Situational leadership is not about you; it’s about the business’s needs and the people you serve.
This is the first and fundamental principle we shared in a Situational Leadership training session with functional heads and mid-level managers in a multinational corporation recently.
Here are some real world insights on applying situational leadership from this cohort!
What is situational leadership?
Situational leadership demands that leaders have a more expansive repertoire of styles, especially when constant agility and adaptability is essential.
Leaders who once depended on charisma, confidence and privilege have to accept that their role or title will diminish.
Transactional, patriarchal leadership is no longer effective with the unprecedented rate of change. In its place is a more collaborative, evolving approach.
Here are three key principles:
Situational leadership is not about you
It’s about the business’s needs and the people you serve. And if the situation is evolving and changing, so will your people, and so will your leadership styles.
Even Goldman Sachs’ chief executive David Solomon acknowledged that “people working today are facing a new set of challenges” in response to his junior banker’s frustrations on “inhumane” 100-hr weeks.
Now, that might be an appropriate response not to show indifference in the face of a leaked internal presentation.
We all know that pulling long hours and all-nighters are part and parcel of “character building” for young professionals starting in the world.
In the year-long pandemic, however, organisations went boom, bust or pivot.
Solomon’s “new set of challenges” are the management of people. Leadership needs to adapt and change in a volatile, uncertain, complex and ambiguous world.
No matter what the industry, it’s not a stretch to say that we collectively went through a mental health stringer.
While the spotlight is on you, your leadership needs to reflect the organisation’s need for agility. Agility is not a strategy, it is a state of readiness. Agile organisations will demand situational leadership.
It is dynamic and will constantly evolve
Simply: situational leadership is different strokes for different folks.
A participant at our training session wondered if this approach is merely pandering to the whims of Millennials. Short answer – it is not.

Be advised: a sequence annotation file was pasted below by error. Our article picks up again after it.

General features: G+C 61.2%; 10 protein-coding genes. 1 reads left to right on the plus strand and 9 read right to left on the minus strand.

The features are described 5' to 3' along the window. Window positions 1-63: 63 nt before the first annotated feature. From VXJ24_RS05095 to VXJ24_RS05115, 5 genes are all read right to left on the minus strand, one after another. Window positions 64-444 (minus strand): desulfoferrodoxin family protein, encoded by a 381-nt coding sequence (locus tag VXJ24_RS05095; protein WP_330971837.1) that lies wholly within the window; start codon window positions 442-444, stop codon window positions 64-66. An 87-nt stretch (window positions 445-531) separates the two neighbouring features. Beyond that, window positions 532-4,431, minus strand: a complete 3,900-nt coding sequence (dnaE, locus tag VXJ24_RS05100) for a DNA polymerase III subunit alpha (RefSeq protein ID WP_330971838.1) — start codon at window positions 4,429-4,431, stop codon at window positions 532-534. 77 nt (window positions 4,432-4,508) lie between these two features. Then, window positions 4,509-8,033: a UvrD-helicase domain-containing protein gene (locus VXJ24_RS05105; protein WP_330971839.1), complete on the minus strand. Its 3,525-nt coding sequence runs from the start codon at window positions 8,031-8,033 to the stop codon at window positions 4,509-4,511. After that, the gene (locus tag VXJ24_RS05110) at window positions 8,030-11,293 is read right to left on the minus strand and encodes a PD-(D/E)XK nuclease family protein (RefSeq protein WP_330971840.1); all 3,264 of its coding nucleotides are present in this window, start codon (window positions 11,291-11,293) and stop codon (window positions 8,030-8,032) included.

Yet, one should consider that Millennials – born in the 1980s – are now approaching their 40s. They are not disruptive or emergent; they are the bulk of your middle management, your enablers.
Situational leadership is critical now, as your workforce’s competencies (and incompetencies) are more exposed to business realities, so will their commitment and motivation to stay on course. This applies across to all generations of workers.
In diagnosing your team’s capabilities, be mindful that the key leadership styles are to support, delegate, coach or direct, depending on the individual’s competency or commitment – and this too might decline or increase.
Managers and leaders need to make frequent and fair assessments of goals and embark on relentless course-correction and problem-solving as a mindset, and in action.
A participant in our session asked what support looked like for highly-competent individuals with low commitment.
Supporting is not about being a cheerleader; support is shown by listening, encouraging or giving the individual room to grow.
In short – put away the pompoms, and listen. The anxieties of the workforce are all real. Leaders need to recognise that emotions are natural responses, they do not define the individual, and that these emotions will change over time.
It will fail without trust and transparency
A participant commented that the person who had the most information had the most power in how senior managers withheld information about the company’s restructuring throughout the pandemic.
He shared that because most decisions happened behind closed doors, toxic gossip was allowed to fester, and employee morale and trust eroded rapidly.
As a result, the turnover rate increased even teams who survived, and even after senior management admitted that they could be more transparent with their decisions.
His comment is a reminder that authentic, genuine leadership fosters trust, even as we navigate more unknowns on the horizon. Not being transparent, even about the lack of answers, will not bode well for your team in the long-run.
How do you know if your team is disengaged? Here are three red flags all managers should look out for.